ASSET MANAGEMENT PANEL: The right kind of presence (part 1)

Gulf business models vary. The Funds Europe Asset Management Panel, hosted in Bahrain, discusses useful strategies and reasons to invest in them. (part 1)


Douglas Beal (partner & managing director, The Boston Consulting Group)
Scott Callander (director, Middle East, Axa Investment Managers)
Muneer Fulayfil (director, Mena, BNP Paribas Investment Partners)
Boyd Winton (director, financial services business development at the Economic Development Board in Bahrain)

Funds Global: At what level of development is the Gulf fund management industry, and is the role of fund management recognised among policy makers as socially useful?

Boyd Winton, Economic Development Board, Bahrain: In Bahrain, and amongst the other GCC regions, fund management is seen as vital to the development of the financial markets and also society as a whole. Bahrain wants to encourage public and private savings. They are enhancing government savings policies and practices and also encouraging development in the private fund industry by, for example, putting in best practice regulations. Central banks and the Gulf financial centres are very supportive.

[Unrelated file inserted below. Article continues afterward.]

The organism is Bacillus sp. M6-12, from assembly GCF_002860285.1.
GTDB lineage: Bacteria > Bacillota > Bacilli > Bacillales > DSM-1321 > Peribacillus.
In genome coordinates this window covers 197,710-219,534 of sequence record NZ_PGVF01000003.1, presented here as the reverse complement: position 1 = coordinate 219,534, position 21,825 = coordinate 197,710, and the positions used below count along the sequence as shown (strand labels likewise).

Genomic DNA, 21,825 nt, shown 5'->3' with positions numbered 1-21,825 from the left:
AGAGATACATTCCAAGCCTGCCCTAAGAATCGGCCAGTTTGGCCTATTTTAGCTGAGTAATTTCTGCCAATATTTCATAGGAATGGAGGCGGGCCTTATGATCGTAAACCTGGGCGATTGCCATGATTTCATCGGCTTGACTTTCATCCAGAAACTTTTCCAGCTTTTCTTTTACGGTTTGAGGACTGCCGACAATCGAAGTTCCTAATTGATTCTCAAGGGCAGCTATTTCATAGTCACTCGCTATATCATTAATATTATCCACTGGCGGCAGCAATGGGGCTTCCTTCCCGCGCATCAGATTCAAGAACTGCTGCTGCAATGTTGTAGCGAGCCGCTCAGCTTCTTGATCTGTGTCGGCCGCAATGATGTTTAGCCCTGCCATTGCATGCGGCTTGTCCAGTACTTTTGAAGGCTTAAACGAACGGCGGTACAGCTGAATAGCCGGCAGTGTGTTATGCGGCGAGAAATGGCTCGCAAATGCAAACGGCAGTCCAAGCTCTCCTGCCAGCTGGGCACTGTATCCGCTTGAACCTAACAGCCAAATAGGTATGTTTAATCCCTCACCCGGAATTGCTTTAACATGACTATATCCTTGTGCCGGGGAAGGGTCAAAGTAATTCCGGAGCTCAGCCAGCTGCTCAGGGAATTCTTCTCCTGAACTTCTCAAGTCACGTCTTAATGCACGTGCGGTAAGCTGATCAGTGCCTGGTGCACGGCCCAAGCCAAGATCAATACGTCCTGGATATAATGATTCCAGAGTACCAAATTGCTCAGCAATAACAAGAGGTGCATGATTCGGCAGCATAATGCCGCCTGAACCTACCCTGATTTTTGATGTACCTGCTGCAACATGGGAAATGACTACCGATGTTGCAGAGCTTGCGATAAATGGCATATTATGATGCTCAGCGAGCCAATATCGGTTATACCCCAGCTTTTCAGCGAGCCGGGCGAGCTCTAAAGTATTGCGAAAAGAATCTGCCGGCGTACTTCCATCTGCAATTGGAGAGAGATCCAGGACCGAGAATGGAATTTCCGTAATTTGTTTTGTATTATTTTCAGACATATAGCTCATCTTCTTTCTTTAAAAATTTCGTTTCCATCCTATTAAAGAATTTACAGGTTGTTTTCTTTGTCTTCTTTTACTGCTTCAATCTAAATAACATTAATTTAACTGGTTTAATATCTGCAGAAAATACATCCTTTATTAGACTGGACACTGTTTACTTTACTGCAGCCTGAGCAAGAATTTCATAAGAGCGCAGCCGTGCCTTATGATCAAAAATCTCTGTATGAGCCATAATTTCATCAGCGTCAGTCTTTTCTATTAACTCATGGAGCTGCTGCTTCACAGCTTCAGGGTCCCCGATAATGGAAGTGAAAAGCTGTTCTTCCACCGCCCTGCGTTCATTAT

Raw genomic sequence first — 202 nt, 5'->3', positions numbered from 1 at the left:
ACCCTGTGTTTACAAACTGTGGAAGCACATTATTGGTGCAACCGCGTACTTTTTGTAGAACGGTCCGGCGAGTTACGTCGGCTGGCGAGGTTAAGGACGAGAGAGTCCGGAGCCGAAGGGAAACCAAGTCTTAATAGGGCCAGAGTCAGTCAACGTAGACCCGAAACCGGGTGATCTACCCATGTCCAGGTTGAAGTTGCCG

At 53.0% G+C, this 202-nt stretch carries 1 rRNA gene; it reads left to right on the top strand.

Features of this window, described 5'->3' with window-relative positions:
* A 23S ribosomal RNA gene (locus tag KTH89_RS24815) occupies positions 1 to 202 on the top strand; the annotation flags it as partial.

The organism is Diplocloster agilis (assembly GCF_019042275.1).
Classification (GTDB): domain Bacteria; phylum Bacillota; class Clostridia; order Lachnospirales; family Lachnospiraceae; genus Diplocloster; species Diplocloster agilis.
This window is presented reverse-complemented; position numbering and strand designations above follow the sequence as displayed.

Also, there are employment and other economic benefits for the region if equities are managed here rather than off-shore.

Scott Callander, Axa Investment Managers: Nine years ago, when I first came out here, the region had a much less elaborate, much less complex framework. The incidence of global asset management shops based in the region was extremely limited, bank asset management franchises were very new, and really the region was a foreign asset manager play.